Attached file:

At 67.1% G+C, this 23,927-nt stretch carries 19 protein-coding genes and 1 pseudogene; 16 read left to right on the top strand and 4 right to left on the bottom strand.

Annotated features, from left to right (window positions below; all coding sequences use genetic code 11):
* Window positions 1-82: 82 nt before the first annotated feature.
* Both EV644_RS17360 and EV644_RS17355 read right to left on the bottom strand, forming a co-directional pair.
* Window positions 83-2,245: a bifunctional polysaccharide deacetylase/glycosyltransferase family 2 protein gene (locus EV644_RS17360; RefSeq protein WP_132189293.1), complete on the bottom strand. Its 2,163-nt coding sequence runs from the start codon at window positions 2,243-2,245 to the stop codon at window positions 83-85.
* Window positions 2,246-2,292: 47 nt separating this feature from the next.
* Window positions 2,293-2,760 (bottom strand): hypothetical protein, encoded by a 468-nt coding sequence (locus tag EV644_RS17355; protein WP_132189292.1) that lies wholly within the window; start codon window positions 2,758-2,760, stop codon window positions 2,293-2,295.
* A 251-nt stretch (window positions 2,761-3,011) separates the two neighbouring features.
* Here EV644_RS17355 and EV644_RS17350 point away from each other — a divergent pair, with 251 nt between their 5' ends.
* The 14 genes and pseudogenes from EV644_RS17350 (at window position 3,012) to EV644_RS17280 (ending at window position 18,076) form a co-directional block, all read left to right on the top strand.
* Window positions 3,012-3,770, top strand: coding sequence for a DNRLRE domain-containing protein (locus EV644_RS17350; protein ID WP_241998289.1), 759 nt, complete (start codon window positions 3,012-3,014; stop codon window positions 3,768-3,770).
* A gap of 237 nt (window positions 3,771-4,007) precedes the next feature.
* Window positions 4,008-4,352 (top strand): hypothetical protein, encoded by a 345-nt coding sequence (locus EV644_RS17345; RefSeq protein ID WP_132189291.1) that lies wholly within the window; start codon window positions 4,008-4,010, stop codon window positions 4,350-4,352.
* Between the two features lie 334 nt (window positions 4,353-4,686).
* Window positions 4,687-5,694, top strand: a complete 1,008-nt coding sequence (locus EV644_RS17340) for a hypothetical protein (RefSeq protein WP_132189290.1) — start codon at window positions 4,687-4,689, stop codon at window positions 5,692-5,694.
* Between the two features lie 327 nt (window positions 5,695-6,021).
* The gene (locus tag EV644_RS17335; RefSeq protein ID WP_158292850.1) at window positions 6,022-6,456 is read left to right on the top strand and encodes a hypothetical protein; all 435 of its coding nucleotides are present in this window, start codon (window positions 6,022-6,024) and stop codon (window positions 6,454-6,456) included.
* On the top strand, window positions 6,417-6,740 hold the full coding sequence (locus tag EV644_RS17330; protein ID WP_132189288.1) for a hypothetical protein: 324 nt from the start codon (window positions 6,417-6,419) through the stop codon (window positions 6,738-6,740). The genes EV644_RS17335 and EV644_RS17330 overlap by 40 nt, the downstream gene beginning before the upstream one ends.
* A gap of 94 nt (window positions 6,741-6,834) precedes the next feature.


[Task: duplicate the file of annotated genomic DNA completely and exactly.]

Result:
At 67.1% G+C, this 23,927-nt stretch carries 19 protein-coding genes and 1 pseudogene; 16 read left to right on the top strand and 4 right to left on the bottom strand.

Annotated features, from left to right (window positions below; all coding sequences use genetic code 11):
* Window positions 1-82: 82 nt before the first annotated feature.
* Both EV644_RS17360 and EV644_RS17355 read right to left on the bottom strand, forming a co-directional pair.
* Window positions 83-2,245: a bifunctional polysaccharide deacetylase/glycosyltransferase family 2 protein gene (locus EV644_RS17360; RefSeq protein WP_132189293.1), complete on the bottom strand. Its 2,163-nt coding sequence runs from the start codon at window positions 2,243-2,245 to the stop codon at window positions 83-85.
* Window positions 2,246-2,292: 47 nt separating this feature from the next.
* Window positions 2,293-2,760 (bottom strand): hypothetical protein, encoded by a 468-nt coding sequence (locus tag EV644_RS17355; protein WP_132189292.1) that lies wholly within the window; start codon window positions 2,758-2,760, stop codon window positions 2,293-2,295.
* A 251-nt stretch (window positions 2,761-3,011) separates the two neighbouring features.
* Here EV644_RS17355 and EV644_RS17350 point away from each other — a divergent pair, with 251 nt between their 5' ends.
* The 14 genes and pseudogenes from EV644_RS17350 (at window position 3,012) to EV644_RS17280 (ending at window position 18,076) form a co-directional block, all read left to right on the top strand.
* Window positions 3,012-3,770, top strand: coding sequence for a DNRLRE domain-containing protein (locus EV644_RS17350; protein ID WP_241998289.1), 759 nt, complete (start codon window positions 3,012-3,014; stop codon window positions 3,768-3,770).
* A gap of 237 nt (window positions 3,771-4,007) precedes the next feature.
* Window positions 4,008-4,352 (top strand): hypothetical protein, encoded by a 345-nt coding sequence (locus EV644_RS17345; RefSeq protein ID WP_132189291.1) that lies wholly within the window; start codon window positions 4,008-4,010, stop codon window positions 4,350-4,352.
* Between the two features lie 334 nt (window positions 4,353-4,686).
* Window positions 4,687-5,694, top strand: a complete 1,008-nt coding sequence (locus EV644_RS17340) for a hypothetical protein (RefSeq protein WP_132189290.1) — start codon at window positions 4,687-4,689, stop codon at window positions 5,692-5,694.
* Between the two features lie 327 nt (window positions 5,695-6,021).
* The gene (locus tag EV644_RS17335; RefSeq protein ID WP_158292850.1) at window positions 6,022-6,456 is read left to right on the top strand and encodes a hypothetical protein; all 435 of its coding nucleotides are present in this window, start codon (window positions 6,022-6,024) and stop codon (window positions 6,454-6,456) included.
* On the top strand, window positions 6,417-6,740 hold the full coding sequence (locus tag EV644_RS17330; protein ID WP_132189288.1) for a hypothetical protein: 324 nt from the start codon (window positions 6,417-6,419) through the stop codon (window positions 6,738-6,740). The genes EV644_RS17335 and EV644_RS17330 overlap by 40 nt, the downstream gene beginning before the upstream one ends.
* A gap of 94 nt (window positions 6,741-6,834) precedes the next feature.